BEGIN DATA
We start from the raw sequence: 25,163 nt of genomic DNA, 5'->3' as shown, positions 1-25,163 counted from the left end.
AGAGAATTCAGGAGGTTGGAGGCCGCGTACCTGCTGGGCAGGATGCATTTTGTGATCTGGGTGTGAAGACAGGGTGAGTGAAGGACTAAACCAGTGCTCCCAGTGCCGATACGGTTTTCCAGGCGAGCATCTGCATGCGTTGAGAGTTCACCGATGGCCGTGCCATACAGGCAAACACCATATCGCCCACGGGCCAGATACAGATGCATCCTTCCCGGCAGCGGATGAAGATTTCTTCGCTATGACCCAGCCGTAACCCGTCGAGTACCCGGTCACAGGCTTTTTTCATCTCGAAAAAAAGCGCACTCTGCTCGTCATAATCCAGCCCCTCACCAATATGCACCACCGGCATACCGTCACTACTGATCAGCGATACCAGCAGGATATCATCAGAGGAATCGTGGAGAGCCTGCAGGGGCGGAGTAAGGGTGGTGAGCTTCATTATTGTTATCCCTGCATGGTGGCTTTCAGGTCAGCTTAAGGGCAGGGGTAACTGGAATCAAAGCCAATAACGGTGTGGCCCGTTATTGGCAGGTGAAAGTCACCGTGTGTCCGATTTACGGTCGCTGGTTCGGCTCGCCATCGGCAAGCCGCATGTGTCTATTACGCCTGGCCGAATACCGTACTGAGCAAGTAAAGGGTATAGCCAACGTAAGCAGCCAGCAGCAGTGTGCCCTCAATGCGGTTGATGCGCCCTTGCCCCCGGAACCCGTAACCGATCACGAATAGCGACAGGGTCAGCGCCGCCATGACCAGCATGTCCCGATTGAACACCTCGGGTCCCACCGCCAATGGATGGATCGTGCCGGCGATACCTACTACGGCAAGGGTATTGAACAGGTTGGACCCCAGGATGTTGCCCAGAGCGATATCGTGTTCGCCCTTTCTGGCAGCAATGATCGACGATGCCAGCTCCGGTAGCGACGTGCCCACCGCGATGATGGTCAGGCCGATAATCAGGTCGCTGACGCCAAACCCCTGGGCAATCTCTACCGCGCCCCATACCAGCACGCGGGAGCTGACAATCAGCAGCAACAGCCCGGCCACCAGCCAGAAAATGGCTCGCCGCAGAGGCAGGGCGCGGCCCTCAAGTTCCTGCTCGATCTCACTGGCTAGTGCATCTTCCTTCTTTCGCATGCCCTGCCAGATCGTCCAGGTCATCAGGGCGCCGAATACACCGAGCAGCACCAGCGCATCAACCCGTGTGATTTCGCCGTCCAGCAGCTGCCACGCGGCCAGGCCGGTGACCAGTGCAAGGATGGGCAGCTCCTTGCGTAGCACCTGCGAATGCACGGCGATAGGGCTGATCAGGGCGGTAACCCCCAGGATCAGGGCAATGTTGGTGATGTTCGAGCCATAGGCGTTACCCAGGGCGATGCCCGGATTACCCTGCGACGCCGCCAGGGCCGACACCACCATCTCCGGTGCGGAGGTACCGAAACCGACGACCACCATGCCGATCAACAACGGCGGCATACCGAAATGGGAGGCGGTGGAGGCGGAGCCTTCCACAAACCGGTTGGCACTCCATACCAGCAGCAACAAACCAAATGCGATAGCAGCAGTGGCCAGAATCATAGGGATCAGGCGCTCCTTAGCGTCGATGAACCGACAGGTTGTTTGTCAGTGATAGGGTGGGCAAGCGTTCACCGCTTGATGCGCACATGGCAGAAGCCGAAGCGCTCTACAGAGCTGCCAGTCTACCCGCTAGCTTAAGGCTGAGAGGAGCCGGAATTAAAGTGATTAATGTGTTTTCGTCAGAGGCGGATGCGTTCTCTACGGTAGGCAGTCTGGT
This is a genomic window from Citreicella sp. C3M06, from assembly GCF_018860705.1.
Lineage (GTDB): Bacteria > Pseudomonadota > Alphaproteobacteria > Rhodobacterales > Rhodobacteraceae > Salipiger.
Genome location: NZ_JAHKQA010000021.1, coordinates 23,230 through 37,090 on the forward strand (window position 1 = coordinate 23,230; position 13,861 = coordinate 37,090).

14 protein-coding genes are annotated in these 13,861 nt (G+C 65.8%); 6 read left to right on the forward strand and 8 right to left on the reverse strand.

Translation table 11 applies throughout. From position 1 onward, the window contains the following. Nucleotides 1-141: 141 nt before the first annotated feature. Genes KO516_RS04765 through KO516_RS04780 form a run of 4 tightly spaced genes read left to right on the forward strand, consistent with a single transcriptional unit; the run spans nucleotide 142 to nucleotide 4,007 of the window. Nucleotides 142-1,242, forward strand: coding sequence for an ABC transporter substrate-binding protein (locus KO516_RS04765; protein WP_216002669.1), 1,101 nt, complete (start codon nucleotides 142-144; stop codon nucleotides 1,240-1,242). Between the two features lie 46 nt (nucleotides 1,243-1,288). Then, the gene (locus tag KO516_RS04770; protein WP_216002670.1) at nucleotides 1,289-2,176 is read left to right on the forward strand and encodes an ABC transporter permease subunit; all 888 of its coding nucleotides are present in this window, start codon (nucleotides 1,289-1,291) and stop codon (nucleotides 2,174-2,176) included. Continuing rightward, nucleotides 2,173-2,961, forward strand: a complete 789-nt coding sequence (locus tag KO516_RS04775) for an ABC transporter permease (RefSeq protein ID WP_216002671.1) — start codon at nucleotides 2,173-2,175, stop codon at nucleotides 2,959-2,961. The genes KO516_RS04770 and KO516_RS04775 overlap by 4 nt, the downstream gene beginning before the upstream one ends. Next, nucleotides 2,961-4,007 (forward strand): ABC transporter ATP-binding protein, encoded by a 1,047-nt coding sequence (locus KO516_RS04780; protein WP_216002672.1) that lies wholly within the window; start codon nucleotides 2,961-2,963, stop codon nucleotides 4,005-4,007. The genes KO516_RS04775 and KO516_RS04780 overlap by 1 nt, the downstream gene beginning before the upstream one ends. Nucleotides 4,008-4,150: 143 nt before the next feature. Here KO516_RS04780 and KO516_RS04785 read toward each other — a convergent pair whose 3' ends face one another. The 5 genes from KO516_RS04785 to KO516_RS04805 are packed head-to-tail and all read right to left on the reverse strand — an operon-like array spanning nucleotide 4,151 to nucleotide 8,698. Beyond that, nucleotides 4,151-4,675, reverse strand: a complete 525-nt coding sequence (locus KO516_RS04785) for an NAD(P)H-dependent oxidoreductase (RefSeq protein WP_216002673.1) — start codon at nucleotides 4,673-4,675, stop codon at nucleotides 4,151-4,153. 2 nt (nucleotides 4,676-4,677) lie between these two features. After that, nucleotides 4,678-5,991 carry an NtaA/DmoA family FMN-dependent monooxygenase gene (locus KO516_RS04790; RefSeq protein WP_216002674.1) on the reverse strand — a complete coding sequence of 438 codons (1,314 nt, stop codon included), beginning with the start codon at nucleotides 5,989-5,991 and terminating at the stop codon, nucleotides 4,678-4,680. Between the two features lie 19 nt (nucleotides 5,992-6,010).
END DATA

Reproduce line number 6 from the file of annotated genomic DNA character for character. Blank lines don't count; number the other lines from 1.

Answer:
14 protein-coding genes are annotated in these 13,861 nt (G+C 65.8%); 6 read left to right on the forward strand and 8 right to left on the reverse strand.